May 28: Nathalie Des Rosiers writes…
Another day at Congress – Listened to Justice Justice Rosalie Silberman Abella Lecture on the necessity of human rights and the way in which we have failed to integrate the three lessons from World War II : – indifference as the gound for intolerance, – that we should be known not for what one stands for, but for one stands up for, and that we need to see the world through the eyes of the vulnerable.
It was an eloquent, moving, fabulous lecture by one of the great treasures of our academy. I am so glad that a room full of people could live and experience this. Justice Abella is a child of survivors of the Holocaust and it is impossible not to have a sense of the miracle of being here that she evokes. There is a special aura around this wealth of talent that reads, searches and questions. It continues to irradiate the audience.
Listening to her reminded me of a comment that was made about her (when she was once proposed for an honour or to be the Governor General, I cannot remember) that “everyone that spoke to Rosie Abella came out happier”. I can now say that everyone that listens to Rosie Abella comes out wiser.
May 28: Steven Bruhm writes…
I come to Congress this year as the Past President of ACCUTE (the Association of Canadian College and University Teachers of English). I also come to Congress conscious that I’ve been doing this for 20 years. I see people I met 20 years ago, when we were tremulous graduate students wondering if we could ever survive in this profession, wondering what the academy of the future would look like, wondering where our intellectual lives would be 5, 10, 30 years down the road. It’s rather sobering to realize that many of us are now in the senior positions that I looked upon with envy when I first started to attend Congress (then off-puttingly called “The Learneds), and that we are those figures to whom current graduate students are looking with all the same questions, the same trepidations, (the same envy?) as we did in the early 90s. I only hope these students understand that we, the senior professoriate, are looking at them with equal interest, wondering where they will take the study of English literature and culture in the 21st century, what new fields they will furrow, how they might extend or even overturn the work we have been doing.
ACCUTE sessions began yesterday, with an excellent discussion of American fiction and its relation to Canadian space, given by Dr. David Jarroway from the University of Ottawa. The sessions I’ve attended have been stimulating, provocative, and downright smart. These sessions have included, among other thing, studies of late 19th-century imperialist fiction and women’s health, figurations of American landscape from the 1950s musical to recent post-science fiction, to dance and theatrical burlesque. I myself have participated in a very spirited discussion on the problem of procrastination in academic writing. This session, which comprised speakers from all levels of the profession, explored with both integrity and humor the act of writing, the shame that arises when writing doesn’t go well, and the “full space” that is the empty page of the procrastinated text.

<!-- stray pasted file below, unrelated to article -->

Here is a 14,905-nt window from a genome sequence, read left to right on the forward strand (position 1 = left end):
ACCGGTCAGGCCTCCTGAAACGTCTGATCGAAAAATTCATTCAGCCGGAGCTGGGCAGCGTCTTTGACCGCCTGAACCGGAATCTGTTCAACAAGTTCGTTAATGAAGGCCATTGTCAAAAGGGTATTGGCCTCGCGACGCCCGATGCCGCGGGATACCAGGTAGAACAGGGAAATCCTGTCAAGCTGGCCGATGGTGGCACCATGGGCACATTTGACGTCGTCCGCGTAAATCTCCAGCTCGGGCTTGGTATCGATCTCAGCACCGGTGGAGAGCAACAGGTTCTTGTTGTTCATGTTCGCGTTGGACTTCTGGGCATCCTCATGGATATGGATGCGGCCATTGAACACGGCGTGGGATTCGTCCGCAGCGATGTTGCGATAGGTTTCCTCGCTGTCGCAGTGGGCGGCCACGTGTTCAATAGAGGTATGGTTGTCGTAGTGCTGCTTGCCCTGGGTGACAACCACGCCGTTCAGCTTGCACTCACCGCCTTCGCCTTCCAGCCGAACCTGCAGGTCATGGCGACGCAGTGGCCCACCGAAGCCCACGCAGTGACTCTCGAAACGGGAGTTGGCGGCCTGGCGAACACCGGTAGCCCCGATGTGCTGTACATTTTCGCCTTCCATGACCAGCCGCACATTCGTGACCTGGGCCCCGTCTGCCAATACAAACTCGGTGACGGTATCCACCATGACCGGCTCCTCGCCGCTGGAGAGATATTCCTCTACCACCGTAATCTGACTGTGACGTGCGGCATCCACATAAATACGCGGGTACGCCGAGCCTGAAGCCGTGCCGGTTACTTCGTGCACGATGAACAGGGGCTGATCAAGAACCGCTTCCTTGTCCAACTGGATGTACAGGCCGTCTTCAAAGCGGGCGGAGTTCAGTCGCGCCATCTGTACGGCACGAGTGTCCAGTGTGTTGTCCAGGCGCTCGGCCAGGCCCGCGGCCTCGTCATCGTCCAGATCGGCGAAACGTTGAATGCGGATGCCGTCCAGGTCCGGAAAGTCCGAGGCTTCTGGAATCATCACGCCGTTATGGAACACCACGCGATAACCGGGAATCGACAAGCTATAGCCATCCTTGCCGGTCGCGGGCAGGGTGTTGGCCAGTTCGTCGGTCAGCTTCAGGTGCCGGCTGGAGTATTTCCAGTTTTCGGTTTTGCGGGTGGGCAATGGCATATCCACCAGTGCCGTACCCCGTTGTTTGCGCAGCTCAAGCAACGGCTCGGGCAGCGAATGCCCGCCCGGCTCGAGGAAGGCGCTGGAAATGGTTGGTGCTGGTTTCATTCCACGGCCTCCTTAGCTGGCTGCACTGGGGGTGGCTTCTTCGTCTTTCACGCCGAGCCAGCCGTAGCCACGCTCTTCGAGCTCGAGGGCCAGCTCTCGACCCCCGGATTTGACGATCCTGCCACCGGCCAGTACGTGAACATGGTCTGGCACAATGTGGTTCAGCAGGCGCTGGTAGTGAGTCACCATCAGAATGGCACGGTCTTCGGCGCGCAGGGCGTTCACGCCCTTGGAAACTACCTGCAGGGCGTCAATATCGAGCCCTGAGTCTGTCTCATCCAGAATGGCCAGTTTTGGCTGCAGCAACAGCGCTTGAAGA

As an added bonus, our papers were responded to by Dr. Timothy Pynchyl, a psychologist who is also the Director of the Procrastination Research Group here at Carleton University. I could tell by the size of the audience, the number of nodding heads, and the many knowing smiles that we were hitting on a topic both ubiquitous and debilitating. It’s no secret that our culture is built on productivity and that professors, who are now often referred to as “knowledge workers,” find themselves in a milieu that is often uncongenial to producing the best work. But this is why Congress is ultimately so important to me: everyone is here because they are driven by something urgent, by some fundamental human question that needs to be thought through carefully, rigorously, and in dialogue with others. We may not all agree—in fact, we shouldn’t—but it’s often in the spaces of those disagreements that we produce creative ideas that will become the staple of our teaching, our research and publication, and our presence in our communities.
Steven Bruhm is the Robert and Ruth Lumsden Professor of English at the University of Western Ontario. He is the author of Gothic Bodies: The Politics of Pain in Romantic Fiction, and Reflecting Narcissus: A Queer Aesthetic, as well as numerous articles on gothic culture and queer studies. He is the co-editor of Curiouser: On the Queerness of Children and on the advisory board of Gothic Studies and Horror Studies. His current work focuses on dance and the gothic, spiced up with some queerly theoretical questions of embodiment and temporality. He does this when he’s not writing about haunted cell phones, gay bears, or procrastination.
May 26: Malinda S. Smith writes…
Equity Issues and History’s Judgment